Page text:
March 11, 2014 1:28 PM Subscribe

I have a system that records transmitted light images of samples in three colors by sequential illumination with red, green, and blue LEDs. This works for acquiring color images, but the overall color balance is off. I want to write code for color balancing these images, using data acquired from a reference target (like this). I want this to be part of an open source project, so existing tools in photoshop and similar programs aren't helpful to me. So far, I haven't found a good reference for how to do this; can someone recommend one to me?

I've read the wikipedia pages on color balancing and I have a general understanding of how to do this, but I find all the different color spaces non-intuitive, and don't have a clear vision of how to get from uncalibrated to calibrated images. Naively, it seems like I should be able to take the measured RGB values from a target and use least squares to find the matrix relating them to the ideal RGB values, and then use that to calibrate my images, but everything I read makes it sound harder than that. If you know of a good explanation of this process, or open-source code that already does what I want, that would be great.
posted by pombe to Technology (6 answers total) 4 users marked this as a favorite

I've read the wikipedia pages on color balancing and I have a general understanding of how to do this, but I find all the different color spaces non-intuitive, and don't have a clear vision of how to get from uncalibrated to calibrated images. Naively, it seems like I should be able to take the measured RGB values from a target and use least squares to find the matrix relating them to the ideal RGB values, and then use that to calibrate my images, but everything I read makes it sound harder than that. If you know of a good explanation of this process, or open-source code that already does what I want, that would be great.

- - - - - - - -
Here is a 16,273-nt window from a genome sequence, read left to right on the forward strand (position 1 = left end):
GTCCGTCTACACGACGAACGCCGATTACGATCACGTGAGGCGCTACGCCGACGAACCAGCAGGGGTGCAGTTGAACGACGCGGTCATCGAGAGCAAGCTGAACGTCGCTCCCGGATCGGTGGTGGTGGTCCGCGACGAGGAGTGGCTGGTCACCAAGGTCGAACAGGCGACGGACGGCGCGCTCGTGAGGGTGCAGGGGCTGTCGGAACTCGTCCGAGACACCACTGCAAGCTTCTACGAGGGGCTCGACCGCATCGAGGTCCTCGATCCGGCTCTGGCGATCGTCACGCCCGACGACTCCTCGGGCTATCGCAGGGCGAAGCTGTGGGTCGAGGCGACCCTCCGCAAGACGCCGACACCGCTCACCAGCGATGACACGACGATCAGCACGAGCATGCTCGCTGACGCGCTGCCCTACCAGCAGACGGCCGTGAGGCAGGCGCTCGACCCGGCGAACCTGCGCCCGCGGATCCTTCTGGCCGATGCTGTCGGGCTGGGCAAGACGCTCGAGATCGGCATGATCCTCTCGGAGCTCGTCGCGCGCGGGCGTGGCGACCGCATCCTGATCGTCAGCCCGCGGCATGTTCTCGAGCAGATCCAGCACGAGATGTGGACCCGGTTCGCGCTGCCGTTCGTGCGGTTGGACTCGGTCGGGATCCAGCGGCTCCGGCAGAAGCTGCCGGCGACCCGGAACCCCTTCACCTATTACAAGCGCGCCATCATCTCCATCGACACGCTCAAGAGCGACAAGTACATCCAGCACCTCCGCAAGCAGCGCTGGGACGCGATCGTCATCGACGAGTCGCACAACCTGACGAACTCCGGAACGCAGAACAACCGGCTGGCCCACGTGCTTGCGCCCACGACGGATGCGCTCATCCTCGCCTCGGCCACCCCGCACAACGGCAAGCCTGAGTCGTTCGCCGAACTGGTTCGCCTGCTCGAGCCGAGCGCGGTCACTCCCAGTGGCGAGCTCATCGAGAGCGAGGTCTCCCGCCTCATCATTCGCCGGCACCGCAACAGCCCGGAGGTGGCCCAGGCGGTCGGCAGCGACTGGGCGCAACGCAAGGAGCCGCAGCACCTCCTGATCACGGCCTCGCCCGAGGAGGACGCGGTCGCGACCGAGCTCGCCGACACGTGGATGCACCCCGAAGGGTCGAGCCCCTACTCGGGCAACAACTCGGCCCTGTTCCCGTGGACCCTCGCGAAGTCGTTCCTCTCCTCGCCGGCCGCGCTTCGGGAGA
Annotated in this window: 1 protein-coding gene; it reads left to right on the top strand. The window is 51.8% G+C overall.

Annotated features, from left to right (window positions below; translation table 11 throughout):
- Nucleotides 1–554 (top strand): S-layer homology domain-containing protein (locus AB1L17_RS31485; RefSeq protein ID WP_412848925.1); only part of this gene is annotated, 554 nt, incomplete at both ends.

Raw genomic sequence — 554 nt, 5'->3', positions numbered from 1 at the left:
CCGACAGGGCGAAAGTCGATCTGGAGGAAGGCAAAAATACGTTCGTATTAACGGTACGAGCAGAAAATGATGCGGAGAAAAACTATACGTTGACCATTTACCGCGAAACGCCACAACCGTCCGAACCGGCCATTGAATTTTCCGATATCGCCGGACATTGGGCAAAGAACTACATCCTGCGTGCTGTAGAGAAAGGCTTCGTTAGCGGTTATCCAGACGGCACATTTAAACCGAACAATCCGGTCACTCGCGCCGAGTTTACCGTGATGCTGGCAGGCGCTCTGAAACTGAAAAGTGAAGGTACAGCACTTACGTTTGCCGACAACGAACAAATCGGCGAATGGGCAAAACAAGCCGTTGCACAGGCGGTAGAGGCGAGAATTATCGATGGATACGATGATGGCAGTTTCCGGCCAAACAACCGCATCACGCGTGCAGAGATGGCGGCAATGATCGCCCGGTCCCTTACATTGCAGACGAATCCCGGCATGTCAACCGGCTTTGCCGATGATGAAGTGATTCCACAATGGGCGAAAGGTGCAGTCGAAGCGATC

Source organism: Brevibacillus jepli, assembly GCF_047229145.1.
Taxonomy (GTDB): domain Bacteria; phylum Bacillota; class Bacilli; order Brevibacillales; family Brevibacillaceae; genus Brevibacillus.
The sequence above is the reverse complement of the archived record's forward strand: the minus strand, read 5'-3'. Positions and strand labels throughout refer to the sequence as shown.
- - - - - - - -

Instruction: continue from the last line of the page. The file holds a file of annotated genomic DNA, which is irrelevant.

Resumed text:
First, get your R & G & B images, then average each square's value and stick it in a matrix so that you have a 3 x N matrix with the 3-long dimension being R, G, and B, and the N-long matrix having one entry for each calibration square. We'll call this matrix *g*.

Next, make a matrix of identical shape, except the RGB values for each square should be their specified values, i.e. white is 255-255-55. We'll call this matrix*f*.

What we now need to do is solve for the 3x3 matrix*A* such that *f = Ag*; this can be done by right-multiplying *f* by the pseudo-inverse of *g* (it's mathematically identical to least squares, apparently).

This makes the assumption of a linear color-map; you may need to introduce nonlinearities. For example, you probably want to scale each color so that the white pixel is all 255 and the black pixel is all 0 before you do the matrix-y stuff. Or potentially, do it afterwards. Heck, do it both ways and pick the way that seems best!